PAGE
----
The Guam Law

Guam has a very easy homeschool law to follow. We commonly refer to it as an "equivalency" law. Here is what the law says:

17 GCA Chapter 6, Section 6109

"Children not attending a private full-time school and who are being instructed in study and recitation for at least (3) hours a day for one hundred seventy (170) days each calendar year by a private tutor or other person, in the several branches of study required to be taught in the public schools of this Territory and in the English language, shall be exempted from attending the public school."

Several branches of study include Math, Language Arts (reading, writing, spelling, grammar), Social Studies (Geography & History, including Guam History), and Science. If you plan on attending UOG or GCC you may also need to take a Chamorro class.

There is no reporting or testing required and no registration with any government agency. Even though this is so, we usually recommend that you keep records of your homeschool activities. Depending on your style of homeschooling this could be as simple as a journal of daily activities or as detailed as gradebook with test and assignment grades.

As a homeschooler you have the flexibility to teach your children any 3 hours of the day. It need not be 9 to noon everyday. Nor do you need to follow a school calendar for your 170 days. You can take a week off for holidays or special events. You can school 365 days of the year if you want. It is your homeschool and you have the right to run it however you want.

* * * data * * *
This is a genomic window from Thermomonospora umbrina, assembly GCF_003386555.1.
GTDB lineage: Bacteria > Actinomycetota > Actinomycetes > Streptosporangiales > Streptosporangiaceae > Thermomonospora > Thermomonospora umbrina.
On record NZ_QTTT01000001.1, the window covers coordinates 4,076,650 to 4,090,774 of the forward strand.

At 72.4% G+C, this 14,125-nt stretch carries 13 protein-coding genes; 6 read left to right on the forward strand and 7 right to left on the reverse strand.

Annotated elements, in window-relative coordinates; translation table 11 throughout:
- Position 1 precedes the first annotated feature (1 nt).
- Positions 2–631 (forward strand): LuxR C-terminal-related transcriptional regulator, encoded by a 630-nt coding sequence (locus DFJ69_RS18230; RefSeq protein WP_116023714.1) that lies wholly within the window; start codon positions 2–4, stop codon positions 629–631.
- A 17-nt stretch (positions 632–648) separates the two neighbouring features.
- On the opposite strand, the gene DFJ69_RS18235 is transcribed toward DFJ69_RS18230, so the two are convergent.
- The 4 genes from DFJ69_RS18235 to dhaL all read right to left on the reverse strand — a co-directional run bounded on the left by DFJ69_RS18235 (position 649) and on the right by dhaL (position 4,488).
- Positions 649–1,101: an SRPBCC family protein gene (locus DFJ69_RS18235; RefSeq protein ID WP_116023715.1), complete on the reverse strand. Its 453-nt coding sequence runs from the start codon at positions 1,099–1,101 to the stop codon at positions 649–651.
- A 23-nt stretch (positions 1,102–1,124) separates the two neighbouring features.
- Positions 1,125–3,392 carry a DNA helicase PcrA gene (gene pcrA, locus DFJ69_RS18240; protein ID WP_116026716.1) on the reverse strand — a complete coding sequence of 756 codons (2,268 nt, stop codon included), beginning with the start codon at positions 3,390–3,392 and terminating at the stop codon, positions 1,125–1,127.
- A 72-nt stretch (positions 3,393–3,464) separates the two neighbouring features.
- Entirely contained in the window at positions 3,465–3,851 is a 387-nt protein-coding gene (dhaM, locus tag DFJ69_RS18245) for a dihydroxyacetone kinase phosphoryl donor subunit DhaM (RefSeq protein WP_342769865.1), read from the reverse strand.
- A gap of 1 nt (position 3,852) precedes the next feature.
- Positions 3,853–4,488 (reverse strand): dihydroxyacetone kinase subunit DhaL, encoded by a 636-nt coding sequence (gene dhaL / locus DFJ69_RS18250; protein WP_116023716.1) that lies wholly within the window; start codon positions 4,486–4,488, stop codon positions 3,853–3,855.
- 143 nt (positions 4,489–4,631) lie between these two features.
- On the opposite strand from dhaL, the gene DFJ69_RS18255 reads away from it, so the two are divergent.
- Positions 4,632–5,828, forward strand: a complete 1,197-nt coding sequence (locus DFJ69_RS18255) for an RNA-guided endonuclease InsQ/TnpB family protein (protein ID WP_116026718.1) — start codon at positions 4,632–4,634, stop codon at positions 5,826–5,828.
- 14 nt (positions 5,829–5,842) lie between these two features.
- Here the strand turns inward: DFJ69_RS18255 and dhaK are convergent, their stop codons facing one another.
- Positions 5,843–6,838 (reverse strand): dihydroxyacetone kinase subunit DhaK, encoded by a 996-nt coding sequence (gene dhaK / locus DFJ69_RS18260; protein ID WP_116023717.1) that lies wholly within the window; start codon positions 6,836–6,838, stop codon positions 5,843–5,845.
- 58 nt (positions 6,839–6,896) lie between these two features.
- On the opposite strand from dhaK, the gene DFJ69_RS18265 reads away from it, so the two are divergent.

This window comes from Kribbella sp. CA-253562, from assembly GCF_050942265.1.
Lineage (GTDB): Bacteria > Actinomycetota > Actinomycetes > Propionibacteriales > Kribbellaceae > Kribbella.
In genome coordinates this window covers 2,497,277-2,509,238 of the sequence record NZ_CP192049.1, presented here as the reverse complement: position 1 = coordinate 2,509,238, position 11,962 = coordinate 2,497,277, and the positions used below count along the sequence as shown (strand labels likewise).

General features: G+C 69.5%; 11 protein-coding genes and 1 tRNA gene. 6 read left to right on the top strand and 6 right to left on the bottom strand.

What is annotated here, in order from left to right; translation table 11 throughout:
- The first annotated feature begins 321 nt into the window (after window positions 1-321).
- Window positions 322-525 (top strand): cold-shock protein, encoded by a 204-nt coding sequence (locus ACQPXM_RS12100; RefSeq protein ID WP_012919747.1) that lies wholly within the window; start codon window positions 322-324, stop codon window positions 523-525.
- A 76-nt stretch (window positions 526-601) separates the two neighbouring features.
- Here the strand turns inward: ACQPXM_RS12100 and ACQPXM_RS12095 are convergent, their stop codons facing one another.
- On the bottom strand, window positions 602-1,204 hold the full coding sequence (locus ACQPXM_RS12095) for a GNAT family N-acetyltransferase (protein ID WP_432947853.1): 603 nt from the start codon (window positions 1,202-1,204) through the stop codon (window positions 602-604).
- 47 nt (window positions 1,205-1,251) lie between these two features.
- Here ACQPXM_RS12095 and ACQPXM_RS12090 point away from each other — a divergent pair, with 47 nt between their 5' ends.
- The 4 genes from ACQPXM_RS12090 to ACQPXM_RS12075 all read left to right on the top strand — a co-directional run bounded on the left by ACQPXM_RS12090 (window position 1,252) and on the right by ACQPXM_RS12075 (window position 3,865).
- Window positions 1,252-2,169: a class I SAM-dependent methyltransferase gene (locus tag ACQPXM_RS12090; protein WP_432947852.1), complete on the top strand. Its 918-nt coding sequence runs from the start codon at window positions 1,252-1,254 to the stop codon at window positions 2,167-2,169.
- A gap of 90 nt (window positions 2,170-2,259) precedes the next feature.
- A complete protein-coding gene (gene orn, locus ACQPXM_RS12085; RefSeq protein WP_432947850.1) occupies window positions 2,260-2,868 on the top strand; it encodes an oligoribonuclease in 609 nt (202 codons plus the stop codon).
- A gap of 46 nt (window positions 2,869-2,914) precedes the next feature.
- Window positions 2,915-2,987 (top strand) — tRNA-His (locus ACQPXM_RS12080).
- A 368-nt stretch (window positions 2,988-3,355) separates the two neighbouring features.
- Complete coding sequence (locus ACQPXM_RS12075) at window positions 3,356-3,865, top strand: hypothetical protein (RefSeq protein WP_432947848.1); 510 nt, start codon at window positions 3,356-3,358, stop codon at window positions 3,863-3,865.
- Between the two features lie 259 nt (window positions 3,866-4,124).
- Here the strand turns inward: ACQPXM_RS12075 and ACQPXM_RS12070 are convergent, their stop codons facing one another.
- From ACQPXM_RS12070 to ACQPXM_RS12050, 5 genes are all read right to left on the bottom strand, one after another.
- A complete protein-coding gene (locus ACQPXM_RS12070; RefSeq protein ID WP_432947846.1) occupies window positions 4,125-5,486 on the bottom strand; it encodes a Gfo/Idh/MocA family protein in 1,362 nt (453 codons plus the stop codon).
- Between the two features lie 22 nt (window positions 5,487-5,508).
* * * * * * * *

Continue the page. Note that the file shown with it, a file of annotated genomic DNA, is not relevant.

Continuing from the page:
One thing to be aware of on Guam is high school. It is current DOE policy not to accept credits for students who have homeschooled during the high school years, even if they follow an accredited program. It is supposed to be up to the individual school's principal to make this decision, but we have found that most are pretty inflexible about this and will make a student start over again. For instance, if you homeschool you child for 9th grade and then circumstances cause you to have to put your child into public school for 10th grade, that student will have to repeat 9th grade over again.

The private schools are not so rigid. Many private schools will accept a homeschooled student in the higher grades. So when making a decision to homeschool your high school student you must be ready to be committed to carrying through until graduation, unless you take the private school option.

In general most homeschoolers love this law as it gives us the freedom to conduct our school to suit our homeschool style.